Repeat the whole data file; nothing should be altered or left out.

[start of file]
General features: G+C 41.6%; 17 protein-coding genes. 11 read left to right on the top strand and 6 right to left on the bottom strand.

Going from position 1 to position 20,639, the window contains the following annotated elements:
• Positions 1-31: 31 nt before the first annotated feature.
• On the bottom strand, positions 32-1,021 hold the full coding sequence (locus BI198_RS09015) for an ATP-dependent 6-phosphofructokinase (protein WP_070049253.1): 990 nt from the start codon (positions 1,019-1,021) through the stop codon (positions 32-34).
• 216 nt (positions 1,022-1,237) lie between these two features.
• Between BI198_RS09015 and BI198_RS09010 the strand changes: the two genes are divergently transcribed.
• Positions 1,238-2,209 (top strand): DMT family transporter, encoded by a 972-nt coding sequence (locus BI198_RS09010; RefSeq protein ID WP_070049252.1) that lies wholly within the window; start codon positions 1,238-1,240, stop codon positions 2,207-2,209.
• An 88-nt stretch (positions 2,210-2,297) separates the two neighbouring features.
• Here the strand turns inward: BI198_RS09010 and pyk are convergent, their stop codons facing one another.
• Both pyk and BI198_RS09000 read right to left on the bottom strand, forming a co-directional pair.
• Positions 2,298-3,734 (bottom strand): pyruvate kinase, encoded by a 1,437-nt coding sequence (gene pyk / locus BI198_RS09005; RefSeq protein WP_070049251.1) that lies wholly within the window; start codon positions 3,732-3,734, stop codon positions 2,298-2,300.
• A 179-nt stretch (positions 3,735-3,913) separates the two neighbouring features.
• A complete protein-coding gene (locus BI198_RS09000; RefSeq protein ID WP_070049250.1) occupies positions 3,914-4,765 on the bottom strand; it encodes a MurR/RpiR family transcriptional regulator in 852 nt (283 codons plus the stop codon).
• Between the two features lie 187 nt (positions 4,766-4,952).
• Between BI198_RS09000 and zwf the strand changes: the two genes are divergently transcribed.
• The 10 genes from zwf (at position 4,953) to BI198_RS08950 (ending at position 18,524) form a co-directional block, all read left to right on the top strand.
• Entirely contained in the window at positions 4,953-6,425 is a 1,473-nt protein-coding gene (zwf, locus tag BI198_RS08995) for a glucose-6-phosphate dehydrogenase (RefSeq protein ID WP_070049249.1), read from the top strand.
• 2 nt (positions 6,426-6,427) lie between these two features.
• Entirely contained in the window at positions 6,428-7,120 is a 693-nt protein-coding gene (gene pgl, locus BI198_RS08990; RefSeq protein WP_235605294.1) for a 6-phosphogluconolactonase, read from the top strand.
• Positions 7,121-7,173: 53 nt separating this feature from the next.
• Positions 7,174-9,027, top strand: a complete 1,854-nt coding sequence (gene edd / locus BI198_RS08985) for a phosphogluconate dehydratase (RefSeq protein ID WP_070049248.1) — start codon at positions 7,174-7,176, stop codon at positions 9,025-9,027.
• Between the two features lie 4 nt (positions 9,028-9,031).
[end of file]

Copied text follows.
General features: G+C 41.6%; 17 protein-coding genes. 11 read left to right on the top strand and 6 right to left on the bottom strand.

Going from position 1 to position 20,639, the window contains the following annotated elements:
• Positions 1-31: 31 nt before the first annotated feature.
• On the bottom strand, positions 32-1,021 hold the full coding sequence (locus BI198_RS09015) for an ATP-dependent 6-phosphofructokinase (protein WP_070049253.1): 990 nt from the start codon (positions 1,019-1,021) through the stop codon (positions 32-34).
• 216 nt (positions 1,022-1,237) lie between these two features.
• Between BI198_RS09015 and BI198_RS09010 the strand changes: the two genes are divergently transcribed.
• Positions 1,238-2,209 (top strand): DMT family transporter, encoded by a 972-nt coding sequence (locus BI198_RS09010; RefSeq protein ID WP_070049252.1) that lies wholly within the window; start codon positions 1,238-1,240, stop codon positions 2,207-2,209.
• An 88-nt stretch (positions 2,210-2,297) separates the two neighbouring features.
• Here the strand turns inward: BI198_RS09010 and pyk are convergent, their stop codons facing one another.
• Both pyk and BI198_RS09000 read right to left on the bottom strand, forming a co-directional pair.
• Positions 2,298-3,734 (bottom strand): pyruvate kinase, encoded by a 1,437-nt coding sequence (gene pyk / locus BI198_RS09005; RefSeq protein WP_070049251.1) that lies wholly within the window; start codon positions 3,732-3,734, stop codon positions 2,298-2,300.
• A 179-nt stretch (positions 3,735-3,913) separates the two neighbouring features.
• A complete protein-coding gene (locus BI198_RS09000; RefSeq protein ID WP_070049250.1) occupies positions 3,914-4,765 on the bottom strand; it encodes a MurR/RpiR family transcriptional regulator in 852 nt (283 codons plus the stop codon).
• Between the two features lie 187 nt (positions 4,766-4,952).
• Between BI198_RS09000 and zwf the strand changes: the two genes are divergently transcribed.
• The 10 genes from zwf (at position 4,953) to BI198_RS08950 (ending at position 18,524) form a co-directional block, all read left to right on the top strand.
• Entirely contained in the window at positions 4,953-6,425 is a 1,473-nt protein-coding gene (zwf, locus tag BI198_RS08995) for a glucose-6-phosphate dehydrogenase (RefSeq protein ID WP_070049249.1), read from the top strand.
• 2 nt (positions 6,426-6,427) lie between these two features.
• Entirely contained in the window at positions 6,428-7,120 is a 693-nt protein-coding gene (gene pgl, locus BI198_RS08990; RefSeq protein WP_235605294.1) for a 6-phosphogluconolactonase, read from the top strand.
• Positions 7,121-7,173: 53 nt separating this feature from the next.
• Positions 7,174-9,027, top strand: a complete 1,854-nt coding sequence (gene edd / locus BI198_RS08985) for a phosphogluconate dehydratase (RefSeq protein ID WP_070049248.1) — start codon at positions 7,174-7,176, stop codon at positions 9,025-9,027.
• Between the two features lie 4 nt (positions 9,028-9,031).